Key Terms PDF
The Introduction to Records and Information Management course points out that archivists, Records Managers, emergency managers, and information technology (IT) specialists use many of the same terms, but sometimes those terms have different meanings for each specialty.
Record. When used by records management, the term “record” refers to any material that documents a transaction or activity of public business (a document, map, photograph, etc.). However, when used by IT, the term “record” refers to a collection of fields (individual items) in a database that make up a complete set of information (that is, if describing a person, a record would include name, address, phone number, etc.).
Essential records vs. vital records. The term “essential records” is used by both records management and emergency management to refer to those records that are critically important to the continued functioning or rebuilding of an agency during and after an emergency. These same records are also known widely as “vital records”; however, the term “vital records” also has a second meaning, especially in state and local governments, and that can lead to confusion. “Vital records” can also refer to records that document critical events in an individual’s life, such as birth, marriage, divorce, and death. To minimize potential confusion, CoSA has chosen to use the term “essential records” throughout the IPER training, but other organizations—including FEMA and the National Archives—continue to use “vital records” to describe records that are critical to continuity of operations.
File. When used by records management, the term “file” refers to a collection of business materials arranged according to a plan and related to each other in some way (for example, a case file). However, when used by IT, the term “file” may refer to a collection of records (when used in a data-processing context) or to an entity of information (when used in a computer application context like word processing or spreadsheets). In an application context, a “file” typically has a unique name, a particular format, and a specific file name suffix—e.g., .doc or .xls.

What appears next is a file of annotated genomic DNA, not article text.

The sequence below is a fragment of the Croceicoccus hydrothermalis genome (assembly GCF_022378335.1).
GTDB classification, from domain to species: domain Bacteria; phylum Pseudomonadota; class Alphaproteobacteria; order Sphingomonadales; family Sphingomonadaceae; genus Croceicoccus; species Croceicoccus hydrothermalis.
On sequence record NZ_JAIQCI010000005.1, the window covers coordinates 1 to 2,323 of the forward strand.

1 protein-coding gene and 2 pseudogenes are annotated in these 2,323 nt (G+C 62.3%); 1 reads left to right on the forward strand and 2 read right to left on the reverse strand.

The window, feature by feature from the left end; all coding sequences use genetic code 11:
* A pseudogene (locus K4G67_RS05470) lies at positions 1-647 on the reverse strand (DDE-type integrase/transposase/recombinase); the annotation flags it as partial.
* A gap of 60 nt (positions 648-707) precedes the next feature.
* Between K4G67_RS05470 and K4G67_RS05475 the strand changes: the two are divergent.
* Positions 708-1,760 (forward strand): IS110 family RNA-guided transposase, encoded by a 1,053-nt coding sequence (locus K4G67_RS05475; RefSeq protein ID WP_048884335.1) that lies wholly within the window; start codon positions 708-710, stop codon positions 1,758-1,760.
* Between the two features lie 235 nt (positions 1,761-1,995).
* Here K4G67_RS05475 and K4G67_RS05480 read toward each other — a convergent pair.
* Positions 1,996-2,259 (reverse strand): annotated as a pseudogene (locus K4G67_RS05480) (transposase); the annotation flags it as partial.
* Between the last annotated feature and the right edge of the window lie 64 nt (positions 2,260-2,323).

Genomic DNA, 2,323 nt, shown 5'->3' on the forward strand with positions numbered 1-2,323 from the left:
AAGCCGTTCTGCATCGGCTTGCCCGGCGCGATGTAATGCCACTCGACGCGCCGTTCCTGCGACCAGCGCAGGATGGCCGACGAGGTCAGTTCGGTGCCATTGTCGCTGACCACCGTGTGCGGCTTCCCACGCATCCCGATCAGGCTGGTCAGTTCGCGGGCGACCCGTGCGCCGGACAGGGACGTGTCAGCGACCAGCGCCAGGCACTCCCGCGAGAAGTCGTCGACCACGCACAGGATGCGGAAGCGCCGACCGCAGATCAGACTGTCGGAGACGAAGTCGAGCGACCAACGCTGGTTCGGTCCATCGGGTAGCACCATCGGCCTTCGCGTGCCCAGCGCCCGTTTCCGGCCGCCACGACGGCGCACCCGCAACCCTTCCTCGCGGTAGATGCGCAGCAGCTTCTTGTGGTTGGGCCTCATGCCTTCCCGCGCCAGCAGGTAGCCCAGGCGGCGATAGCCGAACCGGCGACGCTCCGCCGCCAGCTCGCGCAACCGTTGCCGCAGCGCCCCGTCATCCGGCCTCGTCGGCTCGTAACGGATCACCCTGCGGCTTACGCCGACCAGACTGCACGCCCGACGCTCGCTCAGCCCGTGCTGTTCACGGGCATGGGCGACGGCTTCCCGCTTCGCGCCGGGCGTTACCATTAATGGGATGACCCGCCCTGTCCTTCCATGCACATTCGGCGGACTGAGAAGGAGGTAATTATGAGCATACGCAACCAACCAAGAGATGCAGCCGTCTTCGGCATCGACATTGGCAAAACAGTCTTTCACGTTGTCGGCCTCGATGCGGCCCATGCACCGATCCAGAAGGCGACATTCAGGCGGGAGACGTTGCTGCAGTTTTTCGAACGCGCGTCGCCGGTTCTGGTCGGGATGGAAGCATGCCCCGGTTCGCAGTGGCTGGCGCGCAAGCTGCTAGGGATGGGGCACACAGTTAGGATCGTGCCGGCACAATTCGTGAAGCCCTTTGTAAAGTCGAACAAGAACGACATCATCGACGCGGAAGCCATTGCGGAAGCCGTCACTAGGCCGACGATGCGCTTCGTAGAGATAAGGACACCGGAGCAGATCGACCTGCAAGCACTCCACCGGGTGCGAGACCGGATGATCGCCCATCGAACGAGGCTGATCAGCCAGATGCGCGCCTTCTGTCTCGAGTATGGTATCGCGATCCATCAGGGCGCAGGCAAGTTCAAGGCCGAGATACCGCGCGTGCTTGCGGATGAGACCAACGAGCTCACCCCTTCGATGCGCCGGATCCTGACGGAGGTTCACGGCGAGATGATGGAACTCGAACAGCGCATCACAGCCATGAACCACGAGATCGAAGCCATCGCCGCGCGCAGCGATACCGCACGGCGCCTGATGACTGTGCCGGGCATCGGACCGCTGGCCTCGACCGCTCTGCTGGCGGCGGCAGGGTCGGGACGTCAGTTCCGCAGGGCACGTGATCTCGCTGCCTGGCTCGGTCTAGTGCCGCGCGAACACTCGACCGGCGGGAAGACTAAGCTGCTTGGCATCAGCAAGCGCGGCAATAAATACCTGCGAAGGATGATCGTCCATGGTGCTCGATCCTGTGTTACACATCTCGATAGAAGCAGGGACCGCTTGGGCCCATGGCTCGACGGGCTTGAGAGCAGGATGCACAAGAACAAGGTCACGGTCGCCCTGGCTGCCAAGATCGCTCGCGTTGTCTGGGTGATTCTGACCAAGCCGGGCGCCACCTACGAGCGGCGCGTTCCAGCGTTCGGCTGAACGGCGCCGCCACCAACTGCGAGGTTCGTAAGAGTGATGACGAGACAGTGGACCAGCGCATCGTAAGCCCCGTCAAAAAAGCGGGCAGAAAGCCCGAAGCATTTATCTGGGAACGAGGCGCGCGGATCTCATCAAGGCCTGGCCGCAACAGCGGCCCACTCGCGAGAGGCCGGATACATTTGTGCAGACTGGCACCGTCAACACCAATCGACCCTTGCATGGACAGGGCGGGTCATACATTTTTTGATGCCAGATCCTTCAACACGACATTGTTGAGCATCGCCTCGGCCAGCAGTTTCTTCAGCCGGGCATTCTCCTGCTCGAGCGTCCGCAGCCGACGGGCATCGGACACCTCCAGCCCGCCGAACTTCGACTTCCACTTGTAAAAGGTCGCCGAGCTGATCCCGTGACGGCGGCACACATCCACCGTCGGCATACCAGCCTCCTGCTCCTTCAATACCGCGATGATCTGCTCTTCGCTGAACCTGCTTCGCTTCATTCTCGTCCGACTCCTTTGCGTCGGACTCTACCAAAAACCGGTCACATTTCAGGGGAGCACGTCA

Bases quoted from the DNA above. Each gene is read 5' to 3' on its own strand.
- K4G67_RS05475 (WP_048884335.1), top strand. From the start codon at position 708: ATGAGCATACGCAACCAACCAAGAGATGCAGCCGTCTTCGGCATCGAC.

Document. When used by records management, the term “document” refers to information (such as a book, memo, letter, or map) that can be accessed and read. However, when used by IT, the term “document” refers to a word-processing text file, completed form, voucher, or other representation of stored information.
Content attributions are indicated at the end of each term definition, as follows:
[EMRIM] Emergency Management for Records and Information Management Programs. Virginia A. Jones and Kris E. Keyes. ARMA International (2001). Glossary, pp. 83–87.
[SAA] Society of American Archivists, Glossary of Archival and Records Terminology.
[ARMA] ARMA International, Glossary of Records and Information Management Terms.
[FEMA1] Federal Emergency Management Agency, National Response Framework (NRF) Resource Center Glossary/Acronyms. www.fema.gov/emergency/nrf/glossary.htm
[FEMA2] Federal Emergency Management Agency, Federal Continuity Directive 1 (FCD 1), Federal Executive Branch National Continuity Program and Requirements, February 2008.
[FEMA3] Federal Emergency Management Agency, Developing and Maintaining State, Territorial, Tribal, and Local Government Emergency Plans (CPG 101). Appendix B: Glossary and List of Acronyms (March 2009). www.fema.gov/about/divisions/cpg.shtm
[AIC] American Institute for Conservation of Historic and Artistic Works, Definitions of Conservation Terminology. http://www.conservation-us.org/index.cfm?fuseaction=page.viewpage&pageid=620